“Miscommunication between the dugout and the bullpen and any time we have a miscommunication it is my full responsibility,” Kapler said. “It’s a pretty good indication that I need to do a better job and I will. One of the things I pride myself on is being an excellent communicator … and I will continue to strive for excellence in that regard. Miscommunications are just simply unacceptable.”
Braves manager Brian Snitker and Freeman clearly noticed what was happening and both were steaming mad. Freeman yelled from the on-deck circle that Kapler was stalling. Snitker came out of the home dugout screaming at umpire crew chief Jerry Layne and was immediately ejected, marking the second time in three games the Braves manager was tossed.
A replay on the Braves’ television broadcast showed that it took 80 seconds for Milner to get to the mound after Kapler came in to make the pitching change. Layne did inform Milner that he would be limited to just five warmup tosses, but that obviously did not satisfy Snitker, who continued to argue his point longer after his ejection.
Layne described the situation as “messed up” and said that it would be reported to Major League Baseball, but he gave Milner five warmup throws because he did not want to jeopardize the pitcher’s health.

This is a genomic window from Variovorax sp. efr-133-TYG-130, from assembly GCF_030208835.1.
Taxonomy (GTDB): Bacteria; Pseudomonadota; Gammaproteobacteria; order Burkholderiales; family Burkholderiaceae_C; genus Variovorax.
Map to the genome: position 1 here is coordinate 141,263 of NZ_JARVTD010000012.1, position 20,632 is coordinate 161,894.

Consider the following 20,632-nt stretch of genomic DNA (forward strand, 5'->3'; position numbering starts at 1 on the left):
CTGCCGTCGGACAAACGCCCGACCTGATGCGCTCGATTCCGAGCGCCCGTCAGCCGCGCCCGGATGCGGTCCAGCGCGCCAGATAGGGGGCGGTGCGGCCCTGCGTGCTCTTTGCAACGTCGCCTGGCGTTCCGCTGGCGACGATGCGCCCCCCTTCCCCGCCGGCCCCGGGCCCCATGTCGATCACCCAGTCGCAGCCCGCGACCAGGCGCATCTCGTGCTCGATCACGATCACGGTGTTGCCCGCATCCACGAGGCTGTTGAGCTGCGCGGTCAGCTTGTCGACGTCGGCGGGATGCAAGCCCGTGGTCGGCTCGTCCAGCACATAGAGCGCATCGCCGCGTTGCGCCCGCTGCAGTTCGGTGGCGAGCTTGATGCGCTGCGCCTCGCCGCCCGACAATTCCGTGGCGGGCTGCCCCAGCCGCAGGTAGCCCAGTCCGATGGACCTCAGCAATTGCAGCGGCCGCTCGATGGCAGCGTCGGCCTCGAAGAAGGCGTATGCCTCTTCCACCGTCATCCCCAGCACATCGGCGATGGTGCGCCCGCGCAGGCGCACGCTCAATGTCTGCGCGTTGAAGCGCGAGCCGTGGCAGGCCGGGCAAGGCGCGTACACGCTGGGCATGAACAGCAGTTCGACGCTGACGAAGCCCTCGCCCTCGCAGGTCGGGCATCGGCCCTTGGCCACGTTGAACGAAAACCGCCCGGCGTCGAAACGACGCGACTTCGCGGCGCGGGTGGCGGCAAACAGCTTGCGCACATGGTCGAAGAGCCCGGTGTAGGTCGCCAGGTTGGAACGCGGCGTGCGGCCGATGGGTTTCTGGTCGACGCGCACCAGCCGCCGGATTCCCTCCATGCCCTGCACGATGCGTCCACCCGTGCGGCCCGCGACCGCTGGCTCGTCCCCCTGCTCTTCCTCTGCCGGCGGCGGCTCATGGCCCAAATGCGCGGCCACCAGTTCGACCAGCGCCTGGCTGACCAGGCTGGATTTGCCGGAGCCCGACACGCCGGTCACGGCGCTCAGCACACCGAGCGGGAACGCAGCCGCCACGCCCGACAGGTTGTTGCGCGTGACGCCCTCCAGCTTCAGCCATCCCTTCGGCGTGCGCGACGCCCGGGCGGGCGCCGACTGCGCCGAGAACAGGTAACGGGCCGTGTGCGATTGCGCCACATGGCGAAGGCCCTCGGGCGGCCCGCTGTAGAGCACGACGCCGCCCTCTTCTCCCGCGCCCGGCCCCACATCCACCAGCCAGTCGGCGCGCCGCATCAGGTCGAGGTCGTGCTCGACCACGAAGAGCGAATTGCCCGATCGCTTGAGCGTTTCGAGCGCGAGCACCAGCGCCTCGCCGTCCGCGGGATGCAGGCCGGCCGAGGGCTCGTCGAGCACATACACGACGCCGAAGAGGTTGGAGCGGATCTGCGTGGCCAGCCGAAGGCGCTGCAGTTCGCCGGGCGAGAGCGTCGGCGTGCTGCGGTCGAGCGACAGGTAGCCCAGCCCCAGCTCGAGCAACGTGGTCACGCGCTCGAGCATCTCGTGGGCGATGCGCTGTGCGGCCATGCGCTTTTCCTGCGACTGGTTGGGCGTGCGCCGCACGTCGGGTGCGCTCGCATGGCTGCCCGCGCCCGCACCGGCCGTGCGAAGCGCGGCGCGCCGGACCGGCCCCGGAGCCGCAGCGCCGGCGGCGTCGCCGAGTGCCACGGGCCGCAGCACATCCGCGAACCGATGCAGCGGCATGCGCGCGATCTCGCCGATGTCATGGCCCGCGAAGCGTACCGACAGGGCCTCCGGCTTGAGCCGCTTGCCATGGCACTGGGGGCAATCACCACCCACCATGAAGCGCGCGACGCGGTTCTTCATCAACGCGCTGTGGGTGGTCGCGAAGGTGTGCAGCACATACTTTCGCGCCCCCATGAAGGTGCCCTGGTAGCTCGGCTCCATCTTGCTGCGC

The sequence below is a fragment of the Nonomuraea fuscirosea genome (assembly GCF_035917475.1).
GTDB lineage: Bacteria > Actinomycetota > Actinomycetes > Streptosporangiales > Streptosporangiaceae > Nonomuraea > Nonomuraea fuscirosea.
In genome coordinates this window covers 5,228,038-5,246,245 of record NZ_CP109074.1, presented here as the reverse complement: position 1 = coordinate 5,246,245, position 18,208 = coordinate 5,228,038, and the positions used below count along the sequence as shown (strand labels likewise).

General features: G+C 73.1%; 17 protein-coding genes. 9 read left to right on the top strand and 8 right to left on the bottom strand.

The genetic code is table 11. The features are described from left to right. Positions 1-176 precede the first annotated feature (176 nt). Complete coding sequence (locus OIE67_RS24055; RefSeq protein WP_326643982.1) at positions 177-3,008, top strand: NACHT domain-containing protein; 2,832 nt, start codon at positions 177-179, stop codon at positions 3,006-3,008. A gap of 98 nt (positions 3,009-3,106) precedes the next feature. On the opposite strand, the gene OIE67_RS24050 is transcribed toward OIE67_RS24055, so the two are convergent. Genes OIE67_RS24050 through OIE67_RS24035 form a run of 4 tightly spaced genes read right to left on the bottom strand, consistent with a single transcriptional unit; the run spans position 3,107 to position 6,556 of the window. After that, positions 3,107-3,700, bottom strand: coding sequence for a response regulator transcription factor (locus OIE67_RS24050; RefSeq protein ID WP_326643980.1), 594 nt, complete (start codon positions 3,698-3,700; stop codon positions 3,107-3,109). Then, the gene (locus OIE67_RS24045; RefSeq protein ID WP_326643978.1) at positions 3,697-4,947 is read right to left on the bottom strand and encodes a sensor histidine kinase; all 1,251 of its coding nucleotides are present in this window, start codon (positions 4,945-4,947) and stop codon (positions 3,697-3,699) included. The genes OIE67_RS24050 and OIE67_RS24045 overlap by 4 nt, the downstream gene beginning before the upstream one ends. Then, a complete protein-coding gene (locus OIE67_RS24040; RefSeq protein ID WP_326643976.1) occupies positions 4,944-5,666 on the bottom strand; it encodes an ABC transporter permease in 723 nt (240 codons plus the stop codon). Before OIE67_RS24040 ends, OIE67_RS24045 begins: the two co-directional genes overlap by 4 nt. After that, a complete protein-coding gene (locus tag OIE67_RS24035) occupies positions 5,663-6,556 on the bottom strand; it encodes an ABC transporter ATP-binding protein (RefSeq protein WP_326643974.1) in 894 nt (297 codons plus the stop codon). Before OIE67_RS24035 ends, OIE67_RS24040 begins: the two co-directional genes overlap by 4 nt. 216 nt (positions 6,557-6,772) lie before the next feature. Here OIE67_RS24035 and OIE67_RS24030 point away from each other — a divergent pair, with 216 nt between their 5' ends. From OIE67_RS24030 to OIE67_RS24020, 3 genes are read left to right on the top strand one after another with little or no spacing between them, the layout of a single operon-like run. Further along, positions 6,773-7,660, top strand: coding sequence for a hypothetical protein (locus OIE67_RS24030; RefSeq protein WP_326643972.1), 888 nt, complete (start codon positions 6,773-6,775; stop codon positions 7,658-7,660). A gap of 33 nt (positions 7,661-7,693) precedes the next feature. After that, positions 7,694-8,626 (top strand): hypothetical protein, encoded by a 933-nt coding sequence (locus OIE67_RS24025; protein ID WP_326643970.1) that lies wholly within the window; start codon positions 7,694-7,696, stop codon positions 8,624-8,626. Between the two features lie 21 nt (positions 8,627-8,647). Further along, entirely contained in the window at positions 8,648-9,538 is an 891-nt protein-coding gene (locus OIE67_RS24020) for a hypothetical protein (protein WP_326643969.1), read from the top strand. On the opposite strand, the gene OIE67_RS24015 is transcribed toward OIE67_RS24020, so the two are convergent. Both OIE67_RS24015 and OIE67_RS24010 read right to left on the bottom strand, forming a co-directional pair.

“Whoever is at fault for not doing their job on the Phillies’ side should have to answer to Major League Baseball,” Layne said.
The Phillies’ bullpen situation has been a soap opera of sorts here at the start of the season. Just as they were getting ready to leave Clearwater, they lost their most expensive reliever – Tommy Hunter – to a hamstring injury that occurred while he was running on a treadmill. And then Pat Neshek went down with a shoulder strain that was revealed after Kapler’s opening-day decision to take out Nola when he was working on a shutout in the sixth inning.
And now Florimon has thrown one more inning than the two relievers the Phillies spent $34 million on this offseaon.
You would think that a depleted bullpen would make the manager less inclined to go to his bullpen in a hurry, but that was obviously not the case.
Kapler can argue – and, in fact, did – that he was making bullpen decisions he felt were best to help the Phillies win the game on Thursday and Friday. He said he understood that he could not clean out the bullpen on a daily basis in an effort to win games, but the Phillies are off Sunday and the manager, after hours of meetings, had a plan.
“I’m well aware that we can’t use everybody every night,” Kapler said. “But I can also tell you that we’ll be creative and we’ll be flexible and we’ll find ways to put together a bullpen that’s going to be protective.”
If using position players to pitch can be considered creative, protective and flexible, then Gabe Kapler was on Saturday night. But he still had an umpire ready to report his team to the league office for being unprepared and a 13-run loss to answer for and those sorts of things always fall on the lap of the manager.